Tuesday, November 6, 2018

Treatment of choreoathetotic movements in a patient with an EEF1A2 gene mutation

Lance EI, Kronenbuerger M, Cohen JS, Furmanski O, Singer HS, Fatemi A. Successful treatment of choreo-athetotic movements in a patient with an EEF1A2 gene variant. SAGE Open Med Case Rep. 2018 Oct 24;6


Pathogenic variants in EEF1A2, a gene encoding a eukaryotic translation elongation factor, have been previously reported in pediatric cases of epileptic encephalopathy and intellectual disability. We report a case of a 17-year-old male with a prior history of epilepsy, autism, intellectual disability, and the abrupt onset of choreo-athetotic movements. The patient was diagnosed with an EEF1A2 variant by whole exome sequencing. His movement disorder responded dramatically to treatment with tetrabenazine. To the best of our knowledge, this is the first report of successful treatment of a hyperkinetic movement disorder in the setting of EEF1A2 mutation. A trial with tetrabenazine should be considered in cases with significant choreoathetosis.

From the article

The patient is a 17-year-old male born at term following a pregnancy complicated by maternal alcohol and substance abuse. Development was delayed: he walked at age 18 months, requiring braces for support, and his first words were at age 4 years. Medical history includes strabismus status post surgery at age 1 year, hypothyroidism, asthma, gastroesophageal reflux disease, kidney dysfunction, ischemic stroke, and epilepsy well controlled on valproic acid. The patient had an episode of dystonia associated with anti-psychotic treatment (haloperidol, aripiprazole) for bipolar disorder and aggression at age 9. Limited medical record documentation exists regarding the history of ischemic stroke. Magnetic resonance imaging (MRI) of the brain at ages 9 and 12 were normal. Family history is positive for bipolar disorder in his mother. Paternal family history is unknown. The patient has three healthy maternal half-siblings; ancestry is Caucasian.

He first presented to our institution at age 15 years 6 months for management of his seizures. The patient had a wide-based gait, balance impairment, and dysarthria. He demonstrated developmental skills at the 3- to 5-year level. At 2 months after his initial evaluation, he had the abrupt onset of severe choreo-athetotic movements affecting his face, arms, and trunk (see Supplemental Video). These movements dramatically affected his gait and resulted in use of a wheelchair. His speech, behavior, and short-term memory worsened as well. There was no acute preceding event or change of medication (benztropine 1 mg twice daily, valproic acid 500 mg twice daily, dextroamphetamine 5 mg once daily, diphenhydramine 50 mg every 6 h as needed, levothyroxine 31.25 mcg once daily, fluoxetine 20 mg once daily). Shortly thereafter, the patient was admitted twice to a psychiatric hospital because of anger issues and aggression, but did not require change of medication. He had another seizure after his 16th birthday and a third brain MRI was normal. Over the next several months, his condition worsened due to the involuntary movements and he was no longer able to feed or bathe himself. Gastrostomy (G) tube feeding was required for caloric support. His hyperkinetic movements failed to respond to benztropine 1 mg BID and valproic acid 500 mg BID….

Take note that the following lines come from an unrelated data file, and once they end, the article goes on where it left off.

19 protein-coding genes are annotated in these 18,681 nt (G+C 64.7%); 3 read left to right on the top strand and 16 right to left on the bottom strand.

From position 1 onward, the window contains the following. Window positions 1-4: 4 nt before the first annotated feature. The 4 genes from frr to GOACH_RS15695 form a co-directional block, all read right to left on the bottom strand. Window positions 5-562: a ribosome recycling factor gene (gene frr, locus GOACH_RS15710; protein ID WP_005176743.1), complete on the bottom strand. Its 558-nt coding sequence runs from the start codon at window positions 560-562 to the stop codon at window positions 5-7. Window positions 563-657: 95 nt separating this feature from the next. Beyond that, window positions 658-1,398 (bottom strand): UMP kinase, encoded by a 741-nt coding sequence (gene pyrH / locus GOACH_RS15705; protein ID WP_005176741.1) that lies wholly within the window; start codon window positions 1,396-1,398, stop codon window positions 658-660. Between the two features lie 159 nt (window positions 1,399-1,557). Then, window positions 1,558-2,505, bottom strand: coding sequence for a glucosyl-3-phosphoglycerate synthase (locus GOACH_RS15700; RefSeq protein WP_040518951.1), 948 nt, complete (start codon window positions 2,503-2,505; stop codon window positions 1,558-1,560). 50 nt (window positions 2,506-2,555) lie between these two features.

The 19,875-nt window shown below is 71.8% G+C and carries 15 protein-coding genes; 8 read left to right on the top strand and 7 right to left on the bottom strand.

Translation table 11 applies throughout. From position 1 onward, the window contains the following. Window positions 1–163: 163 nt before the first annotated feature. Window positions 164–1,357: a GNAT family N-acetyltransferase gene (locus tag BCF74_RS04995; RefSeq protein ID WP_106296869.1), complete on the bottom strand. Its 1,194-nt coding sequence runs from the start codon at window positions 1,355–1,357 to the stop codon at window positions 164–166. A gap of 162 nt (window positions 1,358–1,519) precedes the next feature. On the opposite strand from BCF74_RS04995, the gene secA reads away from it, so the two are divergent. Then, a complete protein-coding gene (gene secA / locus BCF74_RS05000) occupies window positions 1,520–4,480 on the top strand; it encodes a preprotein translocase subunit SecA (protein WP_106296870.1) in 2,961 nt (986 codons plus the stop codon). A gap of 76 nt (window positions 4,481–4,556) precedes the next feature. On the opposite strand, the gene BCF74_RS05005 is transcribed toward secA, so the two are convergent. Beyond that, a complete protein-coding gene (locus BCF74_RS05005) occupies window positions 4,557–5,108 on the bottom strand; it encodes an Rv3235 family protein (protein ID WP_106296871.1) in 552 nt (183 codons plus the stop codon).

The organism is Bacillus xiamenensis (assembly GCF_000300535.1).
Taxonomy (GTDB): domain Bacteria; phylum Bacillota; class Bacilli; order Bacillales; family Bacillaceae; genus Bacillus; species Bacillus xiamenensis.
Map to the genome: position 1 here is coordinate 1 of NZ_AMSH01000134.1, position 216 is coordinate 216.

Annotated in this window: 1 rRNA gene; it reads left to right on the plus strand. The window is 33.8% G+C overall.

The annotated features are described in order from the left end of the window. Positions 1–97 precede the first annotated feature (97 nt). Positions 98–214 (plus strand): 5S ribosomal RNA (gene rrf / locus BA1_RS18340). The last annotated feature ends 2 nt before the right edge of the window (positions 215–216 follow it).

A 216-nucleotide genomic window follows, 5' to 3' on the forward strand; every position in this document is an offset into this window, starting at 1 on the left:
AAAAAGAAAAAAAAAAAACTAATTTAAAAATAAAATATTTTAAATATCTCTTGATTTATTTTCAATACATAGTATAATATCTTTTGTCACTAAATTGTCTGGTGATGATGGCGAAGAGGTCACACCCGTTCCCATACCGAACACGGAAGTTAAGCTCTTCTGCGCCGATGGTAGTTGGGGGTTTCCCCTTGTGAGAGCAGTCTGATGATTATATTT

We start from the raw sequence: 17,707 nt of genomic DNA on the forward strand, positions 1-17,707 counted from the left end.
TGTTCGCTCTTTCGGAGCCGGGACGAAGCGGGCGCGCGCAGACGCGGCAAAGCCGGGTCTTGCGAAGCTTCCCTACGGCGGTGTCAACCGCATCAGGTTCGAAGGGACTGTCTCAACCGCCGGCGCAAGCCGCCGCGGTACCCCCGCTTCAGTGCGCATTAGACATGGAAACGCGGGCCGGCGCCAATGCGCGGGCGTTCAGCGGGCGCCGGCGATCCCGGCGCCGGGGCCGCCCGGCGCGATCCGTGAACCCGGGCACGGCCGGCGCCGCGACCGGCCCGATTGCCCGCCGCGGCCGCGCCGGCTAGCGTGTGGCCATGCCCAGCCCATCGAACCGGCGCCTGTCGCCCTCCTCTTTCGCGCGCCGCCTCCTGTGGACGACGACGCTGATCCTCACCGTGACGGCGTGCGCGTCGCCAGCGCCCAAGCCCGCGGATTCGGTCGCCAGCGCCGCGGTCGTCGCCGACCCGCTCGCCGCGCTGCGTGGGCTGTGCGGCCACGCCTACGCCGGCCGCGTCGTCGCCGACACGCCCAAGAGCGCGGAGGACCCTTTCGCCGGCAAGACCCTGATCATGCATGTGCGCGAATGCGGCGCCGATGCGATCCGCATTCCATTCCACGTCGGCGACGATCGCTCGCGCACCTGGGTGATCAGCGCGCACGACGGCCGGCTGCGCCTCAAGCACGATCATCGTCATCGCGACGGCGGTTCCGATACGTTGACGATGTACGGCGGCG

Movement abnormalities associated with variants in EEF1A2 are variable, including chorea, dystonia, unsteady gait, and/or ataxia. Our patient had an early history of ill-defined involuntary movements. Transient dystonic movements were reported with use of dopamine antagonists (age 9), and 6 years later he developed severe choreo-athetotic movements. The latter movements, we believe, are attributed to his underlying genetic mutation, although it is recognized that fluoxetine is associated with hyperkinesia in about 2% of children and adolescents and the patient has preceding history of prenatal drug exposure and reportedly a prior ischemic stroke. As described, his hyperkinetic movements dramatically responded to TBZ. TBZ depletes dopamine by inhibiting the vesicular monoamine transport of this neurotransmitter. TBZ is approved by the US Food and Drug Administration for treatment of chorea associated with Huntington disease; however, it has been shown to be effective for a large variety of hyperkinetic disorders. Practitioners must also consider the potential adverse central nervous system effects of TBZ that might be particularly concerning in patients with epileptic encephalopathy, specifically fatigue, sedation, depression, and falling. Based on this report, a trial with TBZ should be considered in those individuals with significant choreoathetosis and an EEF1A2 mutation.

Evaluation in a Pediatric Movement Disorders clinic at age 16 years and 4 months showed continuous choreo-athetotic movements of his face, trunk, and extremities. A trial with tetrabenazine (TBZ) 12.5 mg BID was initiated, which markedly improved his involuntary movements within 2 weeks. At his most recent follow-up visit (age 17 years), he was able to walk, feed himself, and use the bathroom independently. He continued to have antecollis and difficulties with gait, balance, and dysarthria, but was close to his baseline presentation.

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